Despite the advancements of thumb activated typing devices for personal digital assistants, there still exist many problems using keyboards with portable electronic devices. One prevalent concern of personal digital assistant users that utilize thumb activated input devices is accuracy. Many of the thumb activated input devices are very small and the keys of the device are very close together to keep the device as compact as possible. The result of the compact design is a tendency for users to unintentionally select the wrong key or multiple keys when using the device because these small keypads do not offer much tactile feedback as to key navigation. In addition, multiple keys are pressed because of the relatively small size of the keys with respect to the size of the fingers and thumbs. This leads to inaccuracy and ultimately loss of efficiency. Often the user presses multiple keys at once.

Thus, there exists a need for a miniature keyboard that allows the user to accurately and confidently input the desired characters while maintaining a small and compact design that is desired by users and useful for portable applications.

SUMMARY OF THE PRESEST INVENTION

In accordance with embodiments of the present invention, a miniature keyboard is disclosed to facilitate improved key differentiation and data input. Embodiments of the present invention provide a device for data entry with a portable electronic device such as a personal digital assistant, a pager, a cell phone, etc. In addition, the present invention does not require special instructions or a ramp-up period as do existing data entry devices for a personal digital assistant.

Embodiments of the present invention include a miniature keyboard wherein the keys are arranged in a way to improve navigation, data entry and decrease the chance of depressing multiple keys at a time. The keys are arranged in a way to keep the keyboard consistent with the compact features of a personal digital assistant. Accordingly, the height of the keys are patterned to decrease the chance of multiple key depressions thus increasing the accuracy of data input into the personal digital assistant.

More specifically, in one embodiment, the height of the keys is alternated down the individual rows of keys (e.g. some rows are raised to improve tactile feedback to the user). In another embodiment, the height of the keys is alternated across individual columns of keys. Similarly, in another embodiment, the height of the keys is patterned in a checkered pattern on the keyboard. In addition, another embodiment staggers the keys and incorporates embodiments mentioned above. By incorporating different key arrangements and alternating the height of the keys, key differentiation and data input accuracy is greatly improved. Key differentiation is improved because better tactile feedback is provided when depressing keys. A point of reference is provided thereby avoiding pressing multiple keys or improper keys.

BRIEF DESCRIPTION OF THE DRAWINGS

The accompanying drawings, which are incorporated in and form a part of this specification, illustrate embodiments of the invention and, together with the description, serve to explain the principles of the invention.

FIG. 1 is a prior art system that illustrates the use of a QWERTY keyboard template on an electronic device.

FIG. 2 is a prior art system that illustrates the use of a FITALY keyboard template on an electronic device.

FIG. 3 is a prior art system that illustrates the use of a miniature thumb-activated keyboard with an electronic device.

FIG. 4 is a prior art system that illustrates the use of a miniature keyboard with curved rows in conjunction with a personal digital assistant.

FIG. 5 illustrates a network environment, including a handheld electronic system coupled to a host computer system and the Internet Via a cradle device, in which embodiments of the present invention can be practiced.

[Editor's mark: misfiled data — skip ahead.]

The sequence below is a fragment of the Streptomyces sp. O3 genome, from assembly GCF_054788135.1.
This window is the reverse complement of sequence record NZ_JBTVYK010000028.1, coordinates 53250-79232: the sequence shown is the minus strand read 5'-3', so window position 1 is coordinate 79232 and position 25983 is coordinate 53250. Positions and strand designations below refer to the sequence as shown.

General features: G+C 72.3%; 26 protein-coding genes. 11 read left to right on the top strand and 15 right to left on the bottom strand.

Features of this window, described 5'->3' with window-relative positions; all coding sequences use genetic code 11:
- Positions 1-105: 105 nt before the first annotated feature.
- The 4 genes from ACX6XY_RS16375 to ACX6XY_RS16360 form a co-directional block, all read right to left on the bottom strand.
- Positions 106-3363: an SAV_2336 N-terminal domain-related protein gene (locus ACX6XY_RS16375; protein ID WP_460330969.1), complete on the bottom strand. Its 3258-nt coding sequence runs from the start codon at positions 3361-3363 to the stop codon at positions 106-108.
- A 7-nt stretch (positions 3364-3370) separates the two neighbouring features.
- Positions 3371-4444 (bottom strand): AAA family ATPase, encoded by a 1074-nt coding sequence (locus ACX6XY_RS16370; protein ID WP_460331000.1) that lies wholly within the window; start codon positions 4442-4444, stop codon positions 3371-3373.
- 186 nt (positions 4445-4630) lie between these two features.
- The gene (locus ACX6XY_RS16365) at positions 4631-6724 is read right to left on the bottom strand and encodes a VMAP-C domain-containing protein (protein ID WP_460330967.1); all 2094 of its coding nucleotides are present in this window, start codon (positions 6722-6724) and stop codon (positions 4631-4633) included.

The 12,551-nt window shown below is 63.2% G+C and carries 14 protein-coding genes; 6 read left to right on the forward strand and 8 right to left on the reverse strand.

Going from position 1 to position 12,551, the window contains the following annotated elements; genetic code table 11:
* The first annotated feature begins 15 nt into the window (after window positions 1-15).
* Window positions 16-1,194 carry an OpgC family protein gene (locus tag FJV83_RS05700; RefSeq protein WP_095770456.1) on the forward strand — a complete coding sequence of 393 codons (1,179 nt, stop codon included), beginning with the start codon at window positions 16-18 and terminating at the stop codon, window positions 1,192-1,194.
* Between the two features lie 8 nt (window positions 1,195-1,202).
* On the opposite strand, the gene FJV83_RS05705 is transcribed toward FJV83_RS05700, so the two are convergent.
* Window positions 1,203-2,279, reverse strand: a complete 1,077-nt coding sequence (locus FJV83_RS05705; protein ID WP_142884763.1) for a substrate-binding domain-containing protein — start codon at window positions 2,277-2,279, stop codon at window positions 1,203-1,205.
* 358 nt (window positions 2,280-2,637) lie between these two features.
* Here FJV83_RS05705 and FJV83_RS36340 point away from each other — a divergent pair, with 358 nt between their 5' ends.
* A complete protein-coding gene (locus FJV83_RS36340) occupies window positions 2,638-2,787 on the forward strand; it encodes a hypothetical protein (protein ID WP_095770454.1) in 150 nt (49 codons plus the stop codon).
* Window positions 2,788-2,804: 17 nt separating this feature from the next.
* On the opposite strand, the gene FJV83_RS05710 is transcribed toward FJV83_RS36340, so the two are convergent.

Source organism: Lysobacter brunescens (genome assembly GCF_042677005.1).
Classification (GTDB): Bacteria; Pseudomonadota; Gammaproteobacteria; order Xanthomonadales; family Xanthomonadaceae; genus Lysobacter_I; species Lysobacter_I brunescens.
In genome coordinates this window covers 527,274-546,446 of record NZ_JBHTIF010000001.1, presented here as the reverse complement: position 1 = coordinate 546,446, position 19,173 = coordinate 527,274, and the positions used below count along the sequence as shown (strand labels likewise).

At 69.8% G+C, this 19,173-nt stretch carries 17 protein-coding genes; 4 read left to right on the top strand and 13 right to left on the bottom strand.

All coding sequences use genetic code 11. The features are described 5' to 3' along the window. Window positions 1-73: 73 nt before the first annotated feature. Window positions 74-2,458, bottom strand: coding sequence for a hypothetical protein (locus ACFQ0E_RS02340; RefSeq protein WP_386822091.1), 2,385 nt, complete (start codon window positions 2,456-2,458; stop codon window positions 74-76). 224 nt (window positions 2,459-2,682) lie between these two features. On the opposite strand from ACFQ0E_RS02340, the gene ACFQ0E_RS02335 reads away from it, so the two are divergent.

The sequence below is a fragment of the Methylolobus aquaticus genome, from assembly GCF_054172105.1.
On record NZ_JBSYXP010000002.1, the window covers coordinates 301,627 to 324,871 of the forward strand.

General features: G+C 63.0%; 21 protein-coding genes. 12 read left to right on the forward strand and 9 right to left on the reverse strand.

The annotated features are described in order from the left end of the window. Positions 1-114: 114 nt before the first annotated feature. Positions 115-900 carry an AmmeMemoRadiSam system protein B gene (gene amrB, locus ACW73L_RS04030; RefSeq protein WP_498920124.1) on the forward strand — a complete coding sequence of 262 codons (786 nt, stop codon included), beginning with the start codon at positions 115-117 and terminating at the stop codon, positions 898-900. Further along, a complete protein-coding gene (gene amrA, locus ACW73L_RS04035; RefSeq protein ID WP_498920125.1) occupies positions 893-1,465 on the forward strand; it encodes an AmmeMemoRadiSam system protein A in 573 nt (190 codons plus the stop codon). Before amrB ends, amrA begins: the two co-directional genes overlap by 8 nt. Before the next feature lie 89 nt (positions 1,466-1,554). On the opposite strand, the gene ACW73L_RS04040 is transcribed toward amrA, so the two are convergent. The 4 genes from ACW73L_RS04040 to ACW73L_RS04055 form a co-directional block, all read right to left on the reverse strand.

FIG. 6 illustrates a logical circuit block diagram of a handheld electronic system in which embodiments of the present invention can be practiced.

FIG. 7 illustrates a keyboard having alternating columns of raised keys in accordance with an embodiment of the present invention.

FIG. 8 illustrates a keyboard having rows of keys that decrease in height in accordance with an embodiment of the present invention.

FIG. 9 illustrates a keyboard having raised keys patterned in a checkered pattern in accordance with an embodiment of the present invention.

FIG. 10 illustrates a keyboard having alternating rows of raised keys in accordance with an embodiment of the present invention.

FIG. 11 illustrates a keyboard having raised and staggered keys patterned in a checkered pattern in accordance with an embodiment of the present invention.

FIG. 12 illustrates a keyboard having staggered keys with raised height that form alternating diagonal columns of keys with similar height in accordance with an embodiment of the present invention.

FIG. 13 illustrates a keyboard having alternating rows of raised and staggered keys in accordance with an embodiment of the present invention.

FIG. 14 illustrates differences in height of keys on a keyboard having alternating rows of raised keys in accordance with an embodiment of the present invention.

FIG. 15 illustrates differences in height of a keyboard having the middle row of keys raised in accordance with an embodiment of the present invention.

FIG. 16 illustrates characteristics of a keyboard having rows of keys decrease in height in accordance with an embodiment of the present invention.

DETAILED DESCRIPTION OF THE INVENTION

Reference will now be made in detail to the preferred embodiments of the invention, examples of which are illustrated in the accompanying drawings. While the invention will be described in conjunction with the preferred embodiments, it will be understood that they are not intended to limit the invention to these embodiments. On the contrary, the invention is intended to cover alternatives, modifications and equivalents, which may be included within the spirit and scope of the invention as defined by the appended claims. Furthermore, in the following detailed description of the present invention, numerous specific details are set forth in order to provide a thorough understanding of the present invention. However, it will be obvious to one of ordinary skill in the art that the present invention may be practiced without these specific details. In other instances, well-known methods, procedures, components, and circuits have not been described in detail as not to unnecessarily obscure aspects of the present invention.